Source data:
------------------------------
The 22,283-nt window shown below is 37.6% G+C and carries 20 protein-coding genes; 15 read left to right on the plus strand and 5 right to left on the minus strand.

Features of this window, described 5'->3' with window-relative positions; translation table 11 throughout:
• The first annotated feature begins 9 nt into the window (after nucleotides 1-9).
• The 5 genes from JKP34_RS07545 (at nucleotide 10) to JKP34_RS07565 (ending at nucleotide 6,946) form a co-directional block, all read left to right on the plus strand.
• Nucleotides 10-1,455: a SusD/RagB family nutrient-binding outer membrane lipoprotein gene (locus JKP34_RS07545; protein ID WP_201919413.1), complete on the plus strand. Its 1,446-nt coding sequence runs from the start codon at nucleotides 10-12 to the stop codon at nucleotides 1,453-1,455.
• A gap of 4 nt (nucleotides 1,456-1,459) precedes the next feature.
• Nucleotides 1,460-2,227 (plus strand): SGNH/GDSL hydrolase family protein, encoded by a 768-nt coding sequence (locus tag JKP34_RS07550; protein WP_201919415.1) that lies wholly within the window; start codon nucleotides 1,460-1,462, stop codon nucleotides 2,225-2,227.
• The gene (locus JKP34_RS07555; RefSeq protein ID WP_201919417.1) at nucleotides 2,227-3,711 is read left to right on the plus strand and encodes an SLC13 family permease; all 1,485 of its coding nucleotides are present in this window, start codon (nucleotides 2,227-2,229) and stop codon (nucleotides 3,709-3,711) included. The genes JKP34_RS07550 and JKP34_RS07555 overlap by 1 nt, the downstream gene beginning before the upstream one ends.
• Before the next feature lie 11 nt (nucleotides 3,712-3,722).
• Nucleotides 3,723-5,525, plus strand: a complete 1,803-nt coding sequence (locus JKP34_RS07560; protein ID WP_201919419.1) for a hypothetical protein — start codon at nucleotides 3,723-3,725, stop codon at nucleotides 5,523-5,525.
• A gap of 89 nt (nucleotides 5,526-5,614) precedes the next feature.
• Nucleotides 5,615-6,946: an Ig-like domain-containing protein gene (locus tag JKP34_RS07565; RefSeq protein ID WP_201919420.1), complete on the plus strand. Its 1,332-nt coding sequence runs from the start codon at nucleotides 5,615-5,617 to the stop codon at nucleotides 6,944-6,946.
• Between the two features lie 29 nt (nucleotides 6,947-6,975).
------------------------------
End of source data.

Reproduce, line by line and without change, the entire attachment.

The 22,283-nt window shown below is 37.6% G+C and carries 20 protein-coding genes; 15 read left to right on the plus strand and 5 right to left on the minus strand.

Features of this window, described 5'->3' with window-relative positions; translation table 11 throughout:
• The first annotated feature begins 9 nt into the window (after nucleotides 1-9).
• The 5 genes from JKP34_RS07545 (at nucleotide 10) to JKP34_RS07565 (ending at nucleotide 6,946) form a co-directional block, all read left to right on the plus strand.
• Nucleotides 10-1,455: a SusD/RagB family nutrient-binding outer membrane lipoprotein gene (locus JKP34_RS07545; protein ID WP_201919413.1), complete on the plus strand. Its 1,446-nt coding sequence runs from the start codon at nucleotides 10-12 to the stop codon at nucleotides 1,453-1,455.
• A gap of 4 nt (nucleotides 1,456-1,459) precedes the next feature.
• Nucleotides 1,460-2,227 (plus strand): SGNH/GDSL hydrolase family protein, encoded by a 768-nt coding sequence (locus tag JKP34_RS07550; protein WP_201919415.1) that lies wholly within the window; start codon nucleotides 1,460-1,462, stop codon nucleotides 2,225-2,227.
• The gene (locus JKP34_RS07555; RefSeq protein ID WP_201919417.1) at nucleotides 2,227-3,711 is read left to right on the plus strand and encodes an SLC13 family permease; all 1,485 of its coding nucleotides are present in this window, start codon (nucleotides 2,227-2,229) and stop codon (nucleotides 3,709-3,711) included. The genes JKP34_RS07550 and JKP34_RS07555 overlap by 1 nt, the downstream gene beginning before the upstream one ends.
• Before the next feature lie 11 nt (nucleotides 3,712-3,722).
• Nucleotides 3,723-5,525, plus strand: a complete 1,803-nt coding sequence (locus JKP34_RS07560; protein ID WP_201919419.1) for a hypothetical protein — start codon at nucleotides 3,723-3,725, stop codon at nucleotides 5,523-5,525.
• A gap of 89 nt (nucleotides 5,526-5,614) precedes the next feature.
• Nucleotides 5,615-6,946: an Ig-like domain-containing protein gene (locus tag JKP34_RS07565; RefSeq protein ID WP_201919420.1), complete on the plus strand. Its 1,332-nt coding sequence runs from the start codon at nucleotides 5,615-5,617 to the stop codon at nucleotides 6,944-6,946.
• Between the two features lie 29 nt (nucleotides 6,947-6,975).